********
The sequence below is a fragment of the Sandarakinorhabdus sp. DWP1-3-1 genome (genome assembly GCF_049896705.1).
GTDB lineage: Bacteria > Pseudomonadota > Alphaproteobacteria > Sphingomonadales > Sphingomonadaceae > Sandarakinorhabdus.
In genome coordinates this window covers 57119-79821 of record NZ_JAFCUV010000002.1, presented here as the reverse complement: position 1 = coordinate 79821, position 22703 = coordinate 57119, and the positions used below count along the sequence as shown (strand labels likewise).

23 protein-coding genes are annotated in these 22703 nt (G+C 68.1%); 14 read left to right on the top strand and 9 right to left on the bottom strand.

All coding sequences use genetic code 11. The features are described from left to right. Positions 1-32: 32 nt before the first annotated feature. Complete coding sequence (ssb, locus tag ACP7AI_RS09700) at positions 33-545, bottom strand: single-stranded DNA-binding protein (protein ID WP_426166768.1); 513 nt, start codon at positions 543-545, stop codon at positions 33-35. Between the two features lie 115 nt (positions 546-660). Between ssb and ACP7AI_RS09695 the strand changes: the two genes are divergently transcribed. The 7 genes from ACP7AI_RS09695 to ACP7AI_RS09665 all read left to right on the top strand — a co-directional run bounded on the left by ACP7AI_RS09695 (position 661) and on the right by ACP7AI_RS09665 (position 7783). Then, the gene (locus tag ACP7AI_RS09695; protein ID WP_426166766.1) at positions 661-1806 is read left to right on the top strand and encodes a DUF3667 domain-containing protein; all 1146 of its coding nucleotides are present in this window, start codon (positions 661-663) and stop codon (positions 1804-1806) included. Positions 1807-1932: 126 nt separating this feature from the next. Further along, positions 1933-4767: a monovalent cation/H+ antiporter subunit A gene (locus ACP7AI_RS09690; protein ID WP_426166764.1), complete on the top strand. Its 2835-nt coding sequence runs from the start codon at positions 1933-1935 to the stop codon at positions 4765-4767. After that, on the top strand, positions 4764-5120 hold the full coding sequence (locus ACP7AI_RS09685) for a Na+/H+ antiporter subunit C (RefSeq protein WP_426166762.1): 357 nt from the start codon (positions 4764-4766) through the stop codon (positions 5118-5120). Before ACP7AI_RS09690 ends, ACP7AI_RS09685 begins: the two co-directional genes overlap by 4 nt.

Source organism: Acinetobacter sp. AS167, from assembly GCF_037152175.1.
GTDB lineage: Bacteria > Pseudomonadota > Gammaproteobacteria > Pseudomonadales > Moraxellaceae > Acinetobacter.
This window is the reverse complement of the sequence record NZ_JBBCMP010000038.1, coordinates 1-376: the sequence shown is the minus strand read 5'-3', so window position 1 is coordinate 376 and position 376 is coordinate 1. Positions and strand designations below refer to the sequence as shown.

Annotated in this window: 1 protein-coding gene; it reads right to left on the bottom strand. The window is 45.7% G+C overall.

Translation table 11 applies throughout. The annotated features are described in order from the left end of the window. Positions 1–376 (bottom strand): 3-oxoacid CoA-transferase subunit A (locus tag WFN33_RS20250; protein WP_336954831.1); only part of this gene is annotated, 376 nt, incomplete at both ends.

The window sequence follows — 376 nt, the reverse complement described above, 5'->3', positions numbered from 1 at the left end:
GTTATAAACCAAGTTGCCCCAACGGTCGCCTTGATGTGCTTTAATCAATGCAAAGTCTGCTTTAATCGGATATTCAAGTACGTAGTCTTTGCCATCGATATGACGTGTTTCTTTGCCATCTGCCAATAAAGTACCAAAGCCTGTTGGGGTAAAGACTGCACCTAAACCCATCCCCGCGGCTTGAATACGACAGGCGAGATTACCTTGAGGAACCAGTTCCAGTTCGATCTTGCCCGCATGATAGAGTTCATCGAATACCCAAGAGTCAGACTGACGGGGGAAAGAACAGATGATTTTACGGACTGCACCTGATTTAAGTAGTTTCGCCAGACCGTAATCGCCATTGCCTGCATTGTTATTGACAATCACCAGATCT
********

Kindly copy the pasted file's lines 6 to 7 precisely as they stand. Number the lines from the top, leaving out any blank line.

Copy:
Source organism: Acinetobacter sp. AS167, from assembly GCF_037152175.1.
GTDB lineage: Bacteria > Pseudomonadota > Gammaproteobacteria > Pseudomonadales > Moraxellaceae > Acinetobacter.